Colognola has 25 hectares of estate vines, about 85 per cent devoted to Verdicchio. The winery’s interior is organised, precise and clean – which is reflected in the wine. Their flagship Verdicchio is the Castelli di Jesi Riserva DOCG Classico “Labieno”, usually fermented in stainless steel tanks and aged on lees for 24 months in large format old oak barrels known as “botti”.
This wine is picked late, usually near the middle or end of October. Winemaker Gabriele Villani has been creating wine at Colognola since 2002 and is happy to experiment. His 2007 was an homage to a traditional method: After grapes were crushed and the juice put into stainless steel tanks, Villani added about 5 per cent whole bunches of grapes.
The result is wondrous. After a decade it is gold in the glass, glossy with soft acidity and a range of perfumes and flavours like beeswax, acacia and bitter almonds. It should be served only slightly chilled because it feels like a red in terms of structure and texture.
The current release is the 2017 Verdicchio dei Castelli di Jesi Classico Superiore, labelled as “Via Condotto”. It is zesty and fresh with a refined mineral streak that acts as a spine on which to hang beautiful fruit flavours. The current release of Labieno, the 2015, comes from vines that are more than 35 years old, and is shaping to be as beautiful as the older vintages.
Verdicchio ages better than most Italian white wines and previous columns have exulted over the beauty of these aged wines. The problem is, very few estates have large stocks of older wines. The majority of the estates are small-ish and do not have the capacity to store wines for a decade. It does not make sense economically for them to cellar large numbers of bottles. Estates tend to sell all of their wines each year.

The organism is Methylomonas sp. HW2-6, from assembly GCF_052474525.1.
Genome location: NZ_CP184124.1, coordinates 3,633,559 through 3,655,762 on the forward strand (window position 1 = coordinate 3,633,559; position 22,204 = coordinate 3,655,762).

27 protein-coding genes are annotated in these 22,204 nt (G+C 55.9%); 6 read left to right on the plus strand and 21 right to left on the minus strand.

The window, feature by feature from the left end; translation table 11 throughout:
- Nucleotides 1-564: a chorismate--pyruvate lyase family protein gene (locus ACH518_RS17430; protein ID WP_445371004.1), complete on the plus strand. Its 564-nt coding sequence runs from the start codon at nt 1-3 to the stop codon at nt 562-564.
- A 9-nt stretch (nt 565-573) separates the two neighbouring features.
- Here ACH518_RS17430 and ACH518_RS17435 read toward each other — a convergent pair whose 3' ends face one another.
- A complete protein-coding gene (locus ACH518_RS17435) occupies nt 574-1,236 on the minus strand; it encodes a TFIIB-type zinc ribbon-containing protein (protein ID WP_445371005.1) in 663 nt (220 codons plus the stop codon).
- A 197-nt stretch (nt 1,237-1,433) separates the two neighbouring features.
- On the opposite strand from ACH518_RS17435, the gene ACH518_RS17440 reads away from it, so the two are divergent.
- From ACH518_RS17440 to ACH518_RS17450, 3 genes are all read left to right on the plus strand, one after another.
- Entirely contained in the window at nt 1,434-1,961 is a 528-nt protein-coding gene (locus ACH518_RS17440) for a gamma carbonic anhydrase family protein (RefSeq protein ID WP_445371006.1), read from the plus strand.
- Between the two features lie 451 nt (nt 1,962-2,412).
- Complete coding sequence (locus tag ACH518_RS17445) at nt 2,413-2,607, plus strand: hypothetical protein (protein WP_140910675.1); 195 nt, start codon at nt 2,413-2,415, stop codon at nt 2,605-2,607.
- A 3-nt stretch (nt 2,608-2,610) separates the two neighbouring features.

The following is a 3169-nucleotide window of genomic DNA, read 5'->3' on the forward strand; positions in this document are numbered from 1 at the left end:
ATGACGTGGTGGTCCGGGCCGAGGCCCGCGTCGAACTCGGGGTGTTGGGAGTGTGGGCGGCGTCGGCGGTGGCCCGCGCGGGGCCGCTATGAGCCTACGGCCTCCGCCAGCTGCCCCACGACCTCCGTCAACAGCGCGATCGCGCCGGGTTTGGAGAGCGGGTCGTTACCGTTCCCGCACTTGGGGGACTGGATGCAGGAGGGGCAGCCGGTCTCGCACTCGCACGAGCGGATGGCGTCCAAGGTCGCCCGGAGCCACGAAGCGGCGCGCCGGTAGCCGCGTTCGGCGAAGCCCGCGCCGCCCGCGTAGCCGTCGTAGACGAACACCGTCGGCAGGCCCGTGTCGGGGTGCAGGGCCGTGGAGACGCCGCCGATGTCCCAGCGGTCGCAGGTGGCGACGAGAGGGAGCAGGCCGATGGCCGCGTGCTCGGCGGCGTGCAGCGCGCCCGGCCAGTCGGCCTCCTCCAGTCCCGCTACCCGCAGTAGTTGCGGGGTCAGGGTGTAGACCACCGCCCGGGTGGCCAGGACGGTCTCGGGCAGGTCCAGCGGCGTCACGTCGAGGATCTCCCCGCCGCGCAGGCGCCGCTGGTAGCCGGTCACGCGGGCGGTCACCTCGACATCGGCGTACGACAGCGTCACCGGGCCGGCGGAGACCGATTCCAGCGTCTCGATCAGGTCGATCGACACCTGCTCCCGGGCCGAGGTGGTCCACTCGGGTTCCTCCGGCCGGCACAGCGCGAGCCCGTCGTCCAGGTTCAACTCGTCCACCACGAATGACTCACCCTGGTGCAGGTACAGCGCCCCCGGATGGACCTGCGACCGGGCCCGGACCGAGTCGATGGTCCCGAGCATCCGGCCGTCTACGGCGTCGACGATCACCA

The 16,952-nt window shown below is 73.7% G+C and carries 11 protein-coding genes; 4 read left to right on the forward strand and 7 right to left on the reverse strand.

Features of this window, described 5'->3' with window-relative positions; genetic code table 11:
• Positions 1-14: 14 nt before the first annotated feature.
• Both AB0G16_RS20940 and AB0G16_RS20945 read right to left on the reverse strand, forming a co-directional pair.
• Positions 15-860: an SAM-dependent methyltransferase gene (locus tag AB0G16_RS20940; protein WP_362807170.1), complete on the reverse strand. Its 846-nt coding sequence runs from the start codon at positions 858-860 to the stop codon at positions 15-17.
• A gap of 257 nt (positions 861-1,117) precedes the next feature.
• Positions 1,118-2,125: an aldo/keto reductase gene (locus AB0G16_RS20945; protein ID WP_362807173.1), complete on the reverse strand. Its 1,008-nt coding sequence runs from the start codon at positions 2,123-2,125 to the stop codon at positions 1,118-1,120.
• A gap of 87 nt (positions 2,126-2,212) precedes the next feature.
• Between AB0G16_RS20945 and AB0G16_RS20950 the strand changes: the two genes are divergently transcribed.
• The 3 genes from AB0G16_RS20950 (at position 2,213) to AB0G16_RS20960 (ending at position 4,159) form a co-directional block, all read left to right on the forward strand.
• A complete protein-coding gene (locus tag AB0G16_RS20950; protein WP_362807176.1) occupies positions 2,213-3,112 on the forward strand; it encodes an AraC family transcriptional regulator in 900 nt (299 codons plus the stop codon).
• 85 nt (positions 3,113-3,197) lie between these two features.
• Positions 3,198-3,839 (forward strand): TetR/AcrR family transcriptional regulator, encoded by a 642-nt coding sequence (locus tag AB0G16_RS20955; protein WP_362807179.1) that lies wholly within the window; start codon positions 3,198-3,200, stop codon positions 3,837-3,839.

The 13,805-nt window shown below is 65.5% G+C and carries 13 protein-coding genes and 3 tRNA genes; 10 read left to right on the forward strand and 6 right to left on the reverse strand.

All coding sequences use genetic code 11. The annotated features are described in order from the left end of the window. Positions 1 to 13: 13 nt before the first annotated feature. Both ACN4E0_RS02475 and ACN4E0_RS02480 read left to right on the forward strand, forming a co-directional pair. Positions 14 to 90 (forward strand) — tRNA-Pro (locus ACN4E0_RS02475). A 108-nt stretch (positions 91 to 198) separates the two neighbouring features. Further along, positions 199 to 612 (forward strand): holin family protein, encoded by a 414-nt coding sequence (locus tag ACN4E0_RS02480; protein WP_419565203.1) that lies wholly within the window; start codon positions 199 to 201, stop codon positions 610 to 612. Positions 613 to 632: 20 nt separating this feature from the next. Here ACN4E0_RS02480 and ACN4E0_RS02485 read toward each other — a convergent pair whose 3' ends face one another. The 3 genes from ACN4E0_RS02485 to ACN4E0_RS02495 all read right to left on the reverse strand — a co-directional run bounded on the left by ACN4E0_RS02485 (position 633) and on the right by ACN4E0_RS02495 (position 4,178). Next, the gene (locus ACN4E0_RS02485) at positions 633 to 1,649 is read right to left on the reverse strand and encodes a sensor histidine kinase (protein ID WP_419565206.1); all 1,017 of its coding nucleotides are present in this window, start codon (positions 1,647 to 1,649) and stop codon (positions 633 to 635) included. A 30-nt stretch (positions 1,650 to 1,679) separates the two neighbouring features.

This means the only way to taste old wines is to buy them at restaurants or cellar them yourself. The latter is probably the best approach because in the former case you will pay high prices. So do yourself a favour — buy several cases and put them in your cellar for a decade.
Other fine estates worth buying wine from include Vignamato (see left), La Staffa (see an earlier column about them), Marotti Campi, Giusti, Stefano Mancinelli and Bucci. The last is one of the oldest and most impressive producers. Ampello Bucci was an academic before he became a winemaker and has the fatherly demeanour of a senior professor. Like all great winemakers, he makes wine for himself and not the market. “I stick to the one style each year. If you like it, good,” he said with a smile.
Bucci noted that two decades ago when he started, his wines had less than 12 per cent ABV. Now his wines are more than 13 per cent. “This is because of climate change.” Bucci has been smart about museum releases and retains a portion of each vintage. He limits the number of bottles of aged Verdicchio he sells to restaurant to three.
Disclosure: Stephen Quinn was a guest of the Collisioni Wine Project, who provided his travel and accommodation.
Categories: Ancona, biodynamics, Italy, Not home, Verdicchio, wine
Leave a Reply